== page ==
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[Equipment] Oral Appliance NOT An Effective Treatment [Swedish Study]
#11
The thing is, with a modern APAP machine you get data that will tell you exactly how well or badly your treatment is going. That's one reason I wouldn't want a mouth insert - how would I know that it's working?
Ed Seedhouse
VA7SDH

The above is my opinion.  It is just possible that I may, occasionally, be mistaken.

I am neither a Doctor, nor any other kind of medical professional.

Everything put together sooner or later falls apart.
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#12
(08-14-2015, 10:30 PM)eseedhouse Wrote: The thing is, with a modern APAP machine you get data that will tell you exactly how well or badly your treatment is going. That's one reason I wouldn't want a mouth insert - how would I know that it's working?


The new home sleep study devices just have a cannula in your nose and
a band around your head to monitor your brain waves.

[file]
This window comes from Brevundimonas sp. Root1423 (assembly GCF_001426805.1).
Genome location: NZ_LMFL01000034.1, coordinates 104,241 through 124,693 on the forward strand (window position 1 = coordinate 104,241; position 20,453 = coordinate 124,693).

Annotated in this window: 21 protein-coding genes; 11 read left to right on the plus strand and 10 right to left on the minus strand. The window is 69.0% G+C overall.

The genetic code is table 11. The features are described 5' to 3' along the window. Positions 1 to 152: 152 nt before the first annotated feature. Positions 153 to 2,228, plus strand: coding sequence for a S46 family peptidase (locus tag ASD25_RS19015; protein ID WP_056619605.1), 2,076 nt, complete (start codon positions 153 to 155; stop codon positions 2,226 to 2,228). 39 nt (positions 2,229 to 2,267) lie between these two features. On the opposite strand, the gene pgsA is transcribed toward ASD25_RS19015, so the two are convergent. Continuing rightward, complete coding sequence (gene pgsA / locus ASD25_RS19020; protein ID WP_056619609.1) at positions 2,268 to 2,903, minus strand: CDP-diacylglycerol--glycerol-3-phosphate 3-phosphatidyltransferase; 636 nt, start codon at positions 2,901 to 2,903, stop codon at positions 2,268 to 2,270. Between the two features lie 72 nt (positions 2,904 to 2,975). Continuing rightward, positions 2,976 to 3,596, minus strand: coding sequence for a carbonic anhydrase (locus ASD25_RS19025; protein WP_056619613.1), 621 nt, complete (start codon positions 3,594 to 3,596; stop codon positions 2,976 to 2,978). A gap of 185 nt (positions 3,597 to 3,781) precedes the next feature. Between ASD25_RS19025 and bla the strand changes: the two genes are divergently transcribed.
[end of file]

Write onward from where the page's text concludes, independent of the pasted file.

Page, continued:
That might be a better 'control' situation for this kind of experiment.

However I remain dubious of claims for the dental device which only
can exert mild control at best over apnea.
Apnea does not occur in the mouth as such.
the problem is deeper down in the throat where only air pressure has be shown
to *reliably* keep the airway open.

I will continue to believe that the dental appliance is at least as effective as
a copper bracelet for this health issue.

EI: I'm from Missouri, Show Me! Smile

"With ordinary talent and extraordinary perseverance, all things are attainable." - Thomas Foxwell Buxton

Cool
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#13
There is also the very real possibility of developing secondary medical issues with an appliance such as clicking of the jaw or TMJ/TMD unlike xPAP.
Coffee
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#14
(08-15-2015, 09:54 AM)Shastzi Wrote:
(08-14-2015, 10:30 PM)eseedhouse Wrote: The thing is, with a modern APAP machine you get data that will tell you exactly how well or badly your treatment is going. That's one reason I wouldn't want a mouth insert - how would I know that it's working?


The new home sleep study devices just have a cannula in your nose and
a band around your head to monitor your brain waves.
That might be a better 'control' situation for this kind of experiment.

However I remain dubious of claims for the dental device which only
can exert mild control at best over apnea.
Apnea does not occur in the mouth as such.